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Join us at Quay for a specially designed dinner by Peter Gilmore to celebrate the launch of the new Gourmet Traveller cookbook.
We’ve partnered again with our friends at Snowgoose to bring you the ultimate party hamper. With each item selected by the Gourmet Traveller team, it’s all killer and no filler.
Meet Aerin Lauder; creative director, lifestyle mogul, mother and global traveller. Here she shares her musings on Morocco, the exotic catalyst for her latest collection.
A modern-day gin palace, The Distillery, is set to open in the middle of London’s Portobello Market this year.
The executive chef shares his salt and pepper squid recipe, including his secret for a crisp, light batter.
How do you remake a landmark without compromising its essence? The new Ritz Paris pulls it off in rare style, writes Susan Skelly.
A Thai-Laotian mix opens in Braddon.
For GT’s 50th issue, our biggest issue to date, we listed those in the food and drink industry who are Australia’s most influential. From restaurateurs to butchers and coffee aficionados, this is how we whittled down the list.
A pantry staple, noodles are ready in a flash. Here are six different recipes, all ready in under 30 minutes.
Here are 14 fresh takes on these small saltwater clams, from a hearty red mullet bouillabaisse to grilled pancetta scallop canapes and a Vietnamese glass noodle soup.
Sokyo's Chase Kojima's new project is something completely new.
These dozen tales depict divergent lives in food. Swerve from a fast and furious account of a drug-addled line cook, to a fragrant memoir about living and cooking in China.
Ready for spring? Take inspiration from last year's most popular salads, roasts and more that make the most of seasonal produce.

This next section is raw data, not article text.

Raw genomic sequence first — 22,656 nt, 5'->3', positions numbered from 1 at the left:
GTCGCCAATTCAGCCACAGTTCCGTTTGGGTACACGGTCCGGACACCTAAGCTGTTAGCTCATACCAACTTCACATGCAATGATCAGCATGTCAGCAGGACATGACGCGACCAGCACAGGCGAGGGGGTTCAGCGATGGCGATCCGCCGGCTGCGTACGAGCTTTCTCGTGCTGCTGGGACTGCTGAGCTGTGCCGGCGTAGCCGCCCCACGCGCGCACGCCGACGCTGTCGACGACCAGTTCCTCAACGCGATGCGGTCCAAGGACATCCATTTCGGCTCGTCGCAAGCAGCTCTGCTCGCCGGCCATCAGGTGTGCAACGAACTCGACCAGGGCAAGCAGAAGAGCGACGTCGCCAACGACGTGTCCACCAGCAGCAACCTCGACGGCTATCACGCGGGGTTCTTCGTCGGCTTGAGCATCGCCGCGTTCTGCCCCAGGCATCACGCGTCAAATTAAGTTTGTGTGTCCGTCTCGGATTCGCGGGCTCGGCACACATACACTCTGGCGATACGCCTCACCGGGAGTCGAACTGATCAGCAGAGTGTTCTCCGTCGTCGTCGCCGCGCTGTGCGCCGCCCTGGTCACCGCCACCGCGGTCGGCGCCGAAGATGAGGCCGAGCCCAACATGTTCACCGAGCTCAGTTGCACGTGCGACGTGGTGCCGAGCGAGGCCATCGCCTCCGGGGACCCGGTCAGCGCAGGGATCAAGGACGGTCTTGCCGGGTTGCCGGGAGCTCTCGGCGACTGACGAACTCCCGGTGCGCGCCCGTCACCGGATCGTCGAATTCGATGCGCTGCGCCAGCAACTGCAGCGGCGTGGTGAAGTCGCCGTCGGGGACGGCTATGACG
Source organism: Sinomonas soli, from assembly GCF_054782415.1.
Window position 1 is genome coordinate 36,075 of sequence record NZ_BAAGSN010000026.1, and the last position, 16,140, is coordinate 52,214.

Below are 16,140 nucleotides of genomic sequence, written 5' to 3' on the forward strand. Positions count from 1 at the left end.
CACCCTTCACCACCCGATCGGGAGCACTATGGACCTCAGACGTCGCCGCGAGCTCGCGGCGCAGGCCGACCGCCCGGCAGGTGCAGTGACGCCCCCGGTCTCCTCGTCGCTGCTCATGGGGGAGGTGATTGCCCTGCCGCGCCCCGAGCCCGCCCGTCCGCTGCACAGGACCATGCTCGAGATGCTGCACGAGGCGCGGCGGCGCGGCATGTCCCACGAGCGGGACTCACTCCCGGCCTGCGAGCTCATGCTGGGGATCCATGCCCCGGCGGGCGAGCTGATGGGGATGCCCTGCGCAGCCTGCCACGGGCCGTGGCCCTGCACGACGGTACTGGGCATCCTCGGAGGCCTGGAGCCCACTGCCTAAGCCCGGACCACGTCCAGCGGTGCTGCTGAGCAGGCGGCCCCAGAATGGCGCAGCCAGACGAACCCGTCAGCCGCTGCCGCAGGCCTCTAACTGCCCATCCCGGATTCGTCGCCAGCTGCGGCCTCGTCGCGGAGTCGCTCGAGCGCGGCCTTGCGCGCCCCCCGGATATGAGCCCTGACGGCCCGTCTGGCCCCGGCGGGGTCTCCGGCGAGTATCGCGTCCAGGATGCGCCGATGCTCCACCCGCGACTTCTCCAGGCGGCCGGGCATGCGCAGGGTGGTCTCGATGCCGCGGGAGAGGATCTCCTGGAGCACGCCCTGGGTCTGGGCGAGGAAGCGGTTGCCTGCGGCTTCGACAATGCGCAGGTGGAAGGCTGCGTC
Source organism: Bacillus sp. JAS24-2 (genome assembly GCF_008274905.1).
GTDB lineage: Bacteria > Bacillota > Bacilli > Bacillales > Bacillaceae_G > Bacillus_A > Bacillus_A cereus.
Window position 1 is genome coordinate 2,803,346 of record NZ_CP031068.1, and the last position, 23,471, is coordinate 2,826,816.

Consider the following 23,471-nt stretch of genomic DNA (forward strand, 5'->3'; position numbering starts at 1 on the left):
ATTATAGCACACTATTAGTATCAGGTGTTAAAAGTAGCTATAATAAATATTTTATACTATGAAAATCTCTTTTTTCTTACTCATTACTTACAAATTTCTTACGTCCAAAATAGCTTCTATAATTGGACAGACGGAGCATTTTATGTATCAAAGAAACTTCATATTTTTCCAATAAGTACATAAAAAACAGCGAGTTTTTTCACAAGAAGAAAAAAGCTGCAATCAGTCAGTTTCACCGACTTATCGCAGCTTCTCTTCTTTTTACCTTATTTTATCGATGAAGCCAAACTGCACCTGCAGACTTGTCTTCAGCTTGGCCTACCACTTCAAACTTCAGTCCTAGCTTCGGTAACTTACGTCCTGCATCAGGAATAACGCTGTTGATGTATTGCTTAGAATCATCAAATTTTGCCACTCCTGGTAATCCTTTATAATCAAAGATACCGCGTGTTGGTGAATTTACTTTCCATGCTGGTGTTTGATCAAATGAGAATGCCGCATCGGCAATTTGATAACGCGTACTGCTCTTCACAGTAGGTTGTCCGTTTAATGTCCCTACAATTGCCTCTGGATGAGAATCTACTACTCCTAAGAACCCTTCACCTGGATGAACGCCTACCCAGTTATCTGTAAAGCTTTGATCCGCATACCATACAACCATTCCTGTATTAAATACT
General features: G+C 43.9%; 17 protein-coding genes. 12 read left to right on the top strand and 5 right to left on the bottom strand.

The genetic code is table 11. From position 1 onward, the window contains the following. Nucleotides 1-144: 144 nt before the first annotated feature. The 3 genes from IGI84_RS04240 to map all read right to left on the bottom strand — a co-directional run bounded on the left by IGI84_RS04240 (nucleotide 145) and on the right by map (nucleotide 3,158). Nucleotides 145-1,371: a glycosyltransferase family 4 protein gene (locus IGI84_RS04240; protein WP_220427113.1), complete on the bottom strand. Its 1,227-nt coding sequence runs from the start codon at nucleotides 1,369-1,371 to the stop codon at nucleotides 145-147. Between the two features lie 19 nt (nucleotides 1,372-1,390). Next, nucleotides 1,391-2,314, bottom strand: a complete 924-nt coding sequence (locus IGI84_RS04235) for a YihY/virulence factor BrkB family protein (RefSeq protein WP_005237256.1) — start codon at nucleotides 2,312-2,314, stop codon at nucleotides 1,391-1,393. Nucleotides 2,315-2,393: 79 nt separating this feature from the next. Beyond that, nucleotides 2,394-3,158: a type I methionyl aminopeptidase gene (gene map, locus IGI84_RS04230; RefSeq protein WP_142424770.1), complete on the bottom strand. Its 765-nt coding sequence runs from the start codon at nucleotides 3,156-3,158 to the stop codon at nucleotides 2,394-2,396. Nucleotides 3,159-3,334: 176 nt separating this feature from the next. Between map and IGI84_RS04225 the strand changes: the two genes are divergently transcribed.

What brings people together more than tequila? Tequila, tacos and cake.
Kensington, hold onto your hats.
Make this summer the season of Michelin-starred grilling, thanks to Heston Blumenthal’s new range of barbecues.
Nothing quite says 'truly, madly over-the-top frothy fun' like lemon meringue pie, yet it started, in a way, with the Quakers, a group more typically associated with sobriety, broad-brimmed hats and oats. The Quakers, you see, are widely credited with inventing lemon custard in the late 18th century; no lemon custard (or curd), no lemon meringue pie.
The term pie is used somewhat unusually here, as a pie is typically covered with a lid of some sort, while a tart is open. The argument among pie authorities, then, is whether meringue constitutes a lid.
The hair-splitters say a classic lemon meringue pie has lemon custard as its filling, thickened with cornstarch, while the same dish made with a sharper lemon curd filling is best termed a lemon meringue tart. The recipe we present here is a hybrid, the best of both worlds, if you will, so call it by whichever term takes your fancy.
A tart by any other name…
Daniel Alps at Strathlyn
Lemon curd topped with slow-baked meringue, served with zest-spiked lemon syrup. 95 Rosevears Dr, Rosevears, Tas, (03) 6330 2388.
Le Paris Brest
Tarts with buttery lemon curd on sweet shortcrust pâté brisée. Shop 9, Kalamunda Village Shopping Centre, Kalamunda, WA, (08) 9293 2752.
In Noosa we find this cracker, replete with fired Italian meringue on top. 195 Weyba Rd, Noosaville, Qld, (07) 5449 9755.
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